• 5 or 6 Yukon gold potatoes, peeled
  • 2 or 3 Portobello mushroom caps, sliced thin
  • 1 cup grated hard cheese such as Parmesan or Asiago
  • Parsley
  • 3/4 cup half and half or cream
  • Kosher salt and ground black pepper


You know, everybody is talking these days about fresh ingredients. Everything must be fresh. Well, what am I supposed to do with all the stuff I've got that's not so fresh? I mean, am I supposed to bury this stuff in the yard when the neighbors aren't looking? I don't think so.

Luckily, potatoes are a lot like eggs and pasta, they can help you get rid of things that are kind of hanging around getting ready to grow fur. Now, let's see. My reconnaissance has flushed an old block of Asiago cheese, some Portobello mushrooms from last night's salad and some pretty middle-aged looking parsley. Clearly, it's time to make a gratin.

Now, a gratin is basically just a casserole constructed out of thin slices of potato layered with, well, whatever you salvaged from the refrigerator. Now, these things can look kind of intimidating but they're impressive at the same time. I've seen recipes call for 6 pounds of potatoes all sliced 1/16th of an inch thick. I don't know about you but I leave my calipers down at the lab when I come home. Now the trick is that nobody said you had to use a knife and anybody that would want to needs some professional help. A mandoline.

Now, medium starch potatoes like these Yukon Golds are really perfect gratin fodder because they'll bind together when they cook without losing their consistency.

Butter your casserole first because believe me this will set up like concrete if you don't. I've been there. So, it's a lot like building a sky scraper. We're just going to put down a layer of potatoes—casino dealers are really good at this and a lot faster than I am—and then we're just going to put the other ingredients on top and then repeat it until we've got about 4 layers down.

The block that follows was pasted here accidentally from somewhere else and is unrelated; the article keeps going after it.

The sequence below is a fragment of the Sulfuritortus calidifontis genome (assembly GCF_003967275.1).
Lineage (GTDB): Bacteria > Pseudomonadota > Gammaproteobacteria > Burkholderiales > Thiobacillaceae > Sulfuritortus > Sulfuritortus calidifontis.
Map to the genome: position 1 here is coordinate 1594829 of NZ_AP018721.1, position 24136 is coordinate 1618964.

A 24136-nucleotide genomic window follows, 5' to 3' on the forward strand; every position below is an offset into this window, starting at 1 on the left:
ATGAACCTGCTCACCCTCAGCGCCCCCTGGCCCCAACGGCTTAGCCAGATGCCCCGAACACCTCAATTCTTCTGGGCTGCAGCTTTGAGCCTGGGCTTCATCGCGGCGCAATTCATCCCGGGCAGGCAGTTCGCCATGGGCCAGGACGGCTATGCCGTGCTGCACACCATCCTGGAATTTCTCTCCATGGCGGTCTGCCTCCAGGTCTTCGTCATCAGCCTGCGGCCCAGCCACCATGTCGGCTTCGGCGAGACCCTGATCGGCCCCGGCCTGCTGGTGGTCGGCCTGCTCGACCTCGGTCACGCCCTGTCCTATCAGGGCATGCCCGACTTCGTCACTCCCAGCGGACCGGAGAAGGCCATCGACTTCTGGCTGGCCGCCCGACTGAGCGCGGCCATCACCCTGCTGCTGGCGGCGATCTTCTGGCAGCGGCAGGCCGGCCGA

Now, some mushrooms. You want to go kind of light on the mushrooms because they'll form a barrier in between the lower and upper potato layer and that will keep the gratin from setting. You'll end up with chowder instead of a gratin. So that's enough. A little bit of parsley, not much. Some salt, more than you'll think you need because potatoes always need salt. A few grinds of pepper and a little bit of that Asiago cheese. Again, that's going to go on every layer so go easy. You don't have to put a load on every single layer.

So, we're just finishing up the 4th layer of the gratin. Great. Now, before we put on any other ingredients we're going to add some dairy and that's going to enrich the flavor. It's also going to aid the consistency, help the whole thing to bind together.

Now, I like using Half & Half. If you can afford the calories you can use cream, that's what the French do. Uh, and if you want you can use cream combined with milk which is homemade Half & Half. Anyway, I add about half a cup and then we're going to squeeze the whole thing. Now that's to get the Half & Half really distributed and also to get all of the air bubbles out. Now, I know I've got enough in there because it's coming up around the edges, so that's great. Now, I've got a 400° oven. Anywhere between 400 or 450 is fine.

Now, for about the first 45 minutes of cooking I like to cover this with foil very loosely. I don't want to trap the steam in there but I do want it to stick around a little bit and help the potatoes cook. Doing this also helps us to not over brown the top which is, of course, just another word for burning.

Now, like all cooking shows, we can fold space and time. 50 minutes has just disappeared. So, we pulled the foil off about 10 minutes ago to let the top brown. It looks pretty good.

Now, the only way to really tell if this is done is to give it a few pokes with a sharp knife or fork. If the blade really goes in easily but you can just kind of feel a delineation between the layers, it's dinner time. Well, it's almost dinner time because this really will be a lot better if it's allowed just to sit for, say, 15 to 30 minutes. That way the layers will bind up really nice and you'll be able to cut it into wedges easily. Believe me, in half an hour it will still be plenty hot.


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